What Parents Should Know About Children and OCD
While popular media would have people believe that Obsessive-Compulsive Disorder (OCD) exclusively affects adults, children can develop the condition. In fact, as many as one in 100 kids live with OCD. Parents who know about this disorder’s symptoms, causes, and treatment options can look out for signs of OCD in children and help their kids if the problem ever arises.
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Symptoms of OCD in Children
In both children and adults, the symptoms of OCD can be categorized into two types: obsessions and compulsions. Obsessions are things that the patient thinks about constantly, even when the thoughts cause distress. The child may have these thoughts at inappropriate times and may even know that the thoughts are illogical.
Children with OCD may have obsessive thoughts about:
- Being “good enough” or avoiding doing anything bad
- Their own health and safety
- The health and safety of the people they love
- Cleanliness and germs
- Keeping things in perfect order
These obsessive thoughts often cause or go hand-in-hand with compulsive behaviors. Often, a child believes that performing the compulsions will stop something bad from happening.
For example, a child who obsesses over cleanliness and germs may feel compelled to wash his hand four times after using the restroom. Even when a child knows the compulsion is illogical, failing to complete it causes severe anxiety.
Causes of Childhood OCD
When children show signs of OCD, some parents feel guilty and ashamed. While there is no single known cause of OCD, researchers agree that parents should not feel as though they did something wrong. Children can develop OCD even when they have an idyllic life, so parenting is not to blame for this disorder.
In some rare cases, an infection can cause pediatric autoimmune neuropsychiatric disorders associated with streptococcal infections, or PANDAS for short. This can cause OCD in children after having strep throat. While this diagnosis is rare and controversial, it’s important for parents to know about the possibility.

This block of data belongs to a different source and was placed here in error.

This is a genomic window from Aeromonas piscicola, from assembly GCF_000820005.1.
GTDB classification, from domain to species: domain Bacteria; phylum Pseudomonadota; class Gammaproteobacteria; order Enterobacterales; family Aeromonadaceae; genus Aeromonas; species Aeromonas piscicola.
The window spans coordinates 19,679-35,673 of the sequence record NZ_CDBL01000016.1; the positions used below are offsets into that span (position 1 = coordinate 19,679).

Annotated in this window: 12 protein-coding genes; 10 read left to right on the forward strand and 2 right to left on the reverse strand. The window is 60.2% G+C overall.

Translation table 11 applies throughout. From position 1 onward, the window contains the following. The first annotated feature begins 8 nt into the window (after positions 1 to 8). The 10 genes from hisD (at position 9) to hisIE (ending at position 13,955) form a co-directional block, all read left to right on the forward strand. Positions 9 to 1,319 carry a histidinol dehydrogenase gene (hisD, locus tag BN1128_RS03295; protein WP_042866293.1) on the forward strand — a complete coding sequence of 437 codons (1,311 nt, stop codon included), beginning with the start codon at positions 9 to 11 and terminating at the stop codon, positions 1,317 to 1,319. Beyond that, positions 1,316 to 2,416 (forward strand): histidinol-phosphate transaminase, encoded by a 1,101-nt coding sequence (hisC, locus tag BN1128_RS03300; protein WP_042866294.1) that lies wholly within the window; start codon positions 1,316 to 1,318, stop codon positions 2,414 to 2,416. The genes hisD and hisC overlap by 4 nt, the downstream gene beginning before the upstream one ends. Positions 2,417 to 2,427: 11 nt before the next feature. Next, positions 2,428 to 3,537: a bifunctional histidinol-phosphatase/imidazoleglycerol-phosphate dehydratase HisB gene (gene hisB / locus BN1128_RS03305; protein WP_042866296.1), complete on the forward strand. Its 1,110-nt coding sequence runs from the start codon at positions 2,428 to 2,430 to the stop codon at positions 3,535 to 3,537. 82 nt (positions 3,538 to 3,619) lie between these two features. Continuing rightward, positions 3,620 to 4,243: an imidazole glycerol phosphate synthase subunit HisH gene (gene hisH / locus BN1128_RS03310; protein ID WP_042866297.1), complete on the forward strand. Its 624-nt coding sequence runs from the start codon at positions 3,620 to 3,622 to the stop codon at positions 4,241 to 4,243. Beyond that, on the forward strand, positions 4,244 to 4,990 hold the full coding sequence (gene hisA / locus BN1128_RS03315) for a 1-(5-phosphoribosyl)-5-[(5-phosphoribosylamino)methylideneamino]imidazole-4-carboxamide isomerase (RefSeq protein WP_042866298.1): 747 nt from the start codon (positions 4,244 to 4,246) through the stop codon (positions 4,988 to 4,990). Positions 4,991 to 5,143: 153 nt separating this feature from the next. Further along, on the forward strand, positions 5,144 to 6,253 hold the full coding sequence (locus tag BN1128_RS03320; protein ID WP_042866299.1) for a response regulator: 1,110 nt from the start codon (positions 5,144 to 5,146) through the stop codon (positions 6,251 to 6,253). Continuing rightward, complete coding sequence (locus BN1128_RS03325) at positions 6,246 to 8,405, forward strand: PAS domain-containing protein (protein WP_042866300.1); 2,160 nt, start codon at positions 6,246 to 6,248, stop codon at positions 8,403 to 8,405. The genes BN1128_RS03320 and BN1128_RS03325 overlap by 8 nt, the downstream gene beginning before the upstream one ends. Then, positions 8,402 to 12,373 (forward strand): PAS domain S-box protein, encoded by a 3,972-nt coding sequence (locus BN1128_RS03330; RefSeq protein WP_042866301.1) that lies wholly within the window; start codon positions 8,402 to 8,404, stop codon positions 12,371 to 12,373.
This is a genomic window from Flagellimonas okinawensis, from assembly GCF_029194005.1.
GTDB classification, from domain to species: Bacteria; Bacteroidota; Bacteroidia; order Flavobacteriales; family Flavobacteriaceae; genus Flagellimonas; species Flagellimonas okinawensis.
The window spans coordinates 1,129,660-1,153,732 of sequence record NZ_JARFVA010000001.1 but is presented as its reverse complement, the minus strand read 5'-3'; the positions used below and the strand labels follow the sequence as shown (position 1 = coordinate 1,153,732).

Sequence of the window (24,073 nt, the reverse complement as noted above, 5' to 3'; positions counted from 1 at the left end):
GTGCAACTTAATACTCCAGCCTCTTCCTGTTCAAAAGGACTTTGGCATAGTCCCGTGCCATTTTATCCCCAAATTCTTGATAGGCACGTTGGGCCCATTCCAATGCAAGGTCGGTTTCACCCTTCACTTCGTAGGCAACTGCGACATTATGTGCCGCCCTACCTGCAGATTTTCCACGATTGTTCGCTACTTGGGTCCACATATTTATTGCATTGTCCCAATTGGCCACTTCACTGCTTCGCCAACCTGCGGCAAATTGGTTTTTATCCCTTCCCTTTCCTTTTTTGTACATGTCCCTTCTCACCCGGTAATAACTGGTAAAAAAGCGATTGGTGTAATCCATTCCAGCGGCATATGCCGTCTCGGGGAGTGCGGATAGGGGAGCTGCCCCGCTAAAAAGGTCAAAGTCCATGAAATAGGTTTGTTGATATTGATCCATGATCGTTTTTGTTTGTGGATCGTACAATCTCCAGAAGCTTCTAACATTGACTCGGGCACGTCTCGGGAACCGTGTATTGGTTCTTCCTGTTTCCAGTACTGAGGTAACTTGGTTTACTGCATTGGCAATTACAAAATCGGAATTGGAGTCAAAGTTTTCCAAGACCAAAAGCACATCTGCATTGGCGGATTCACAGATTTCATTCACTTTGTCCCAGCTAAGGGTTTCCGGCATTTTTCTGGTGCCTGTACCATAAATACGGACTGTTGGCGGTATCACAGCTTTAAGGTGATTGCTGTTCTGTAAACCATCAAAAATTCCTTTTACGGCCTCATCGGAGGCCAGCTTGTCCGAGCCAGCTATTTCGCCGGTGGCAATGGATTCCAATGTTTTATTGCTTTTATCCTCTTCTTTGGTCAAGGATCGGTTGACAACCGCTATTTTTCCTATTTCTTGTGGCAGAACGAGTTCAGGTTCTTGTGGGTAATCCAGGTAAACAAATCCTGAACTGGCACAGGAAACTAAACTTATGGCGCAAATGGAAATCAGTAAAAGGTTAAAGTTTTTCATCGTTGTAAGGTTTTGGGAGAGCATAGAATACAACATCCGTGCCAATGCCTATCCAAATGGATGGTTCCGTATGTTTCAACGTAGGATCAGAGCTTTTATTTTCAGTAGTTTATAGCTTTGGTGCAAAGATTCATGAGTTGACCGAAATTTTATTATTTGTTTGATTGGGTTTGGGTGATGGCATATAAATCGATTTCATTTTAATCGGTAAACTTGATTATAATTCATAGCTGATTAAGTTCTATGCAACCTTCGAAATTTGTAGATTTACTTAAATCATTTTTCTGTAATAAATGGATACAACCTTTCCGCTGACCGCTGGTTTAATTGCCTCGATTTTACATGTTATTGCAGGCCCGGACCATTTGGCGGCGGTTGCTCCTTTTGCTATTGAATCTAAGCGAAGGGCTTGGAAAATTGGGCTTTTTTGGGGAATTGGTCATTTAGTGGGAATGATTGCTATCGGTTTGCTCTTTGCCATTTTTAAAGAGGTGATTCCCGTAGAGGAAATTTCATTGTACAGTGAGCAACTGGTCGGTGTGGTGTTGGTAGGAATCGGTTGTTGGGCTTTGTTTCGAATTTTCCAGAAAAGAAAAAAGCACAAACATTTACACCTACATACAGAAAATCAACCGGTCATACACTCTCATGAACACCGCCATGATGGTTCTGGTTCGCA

How Doctors Test for OCD in Children
If you notice symptoms of OCD in your child, you should know that you do not have to go about this alone. Psychiatrists can help you determine if your child does have OCD or something else is going on. Based on these assessments, you can find a treatment plan that works for your family.
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In an effort to find the correct diagnosis, the mental health professional will talk to you and your child about symptoms. They will use your answers to fill out assessments that help determine if your child has OCD. If the child has this disorder, your initial reaction may be fear. However, many families come to feel like getting the diagnosis was a relief and the first step in getting help.
Treating OCD in Children
In treating your child’s OCD, the professional team may recommend medication, individual therapy, and/or family therapy. You do not have to consent to anything that you do not feel comfortable doing, and compassionate professionals will help you find a treatment plan that you feel good about.
The most common medications for OCD in children are SSRIs, including Zoloft. Many therapists recommend Cognitive Behavioral Therapy (CBT) for children with OCD. They learn to recognize negative thoughts, turn them around, and rely on healthy coping mechanisms. Family therapy can also help you and your loves ones learn how to best support your child with OCD.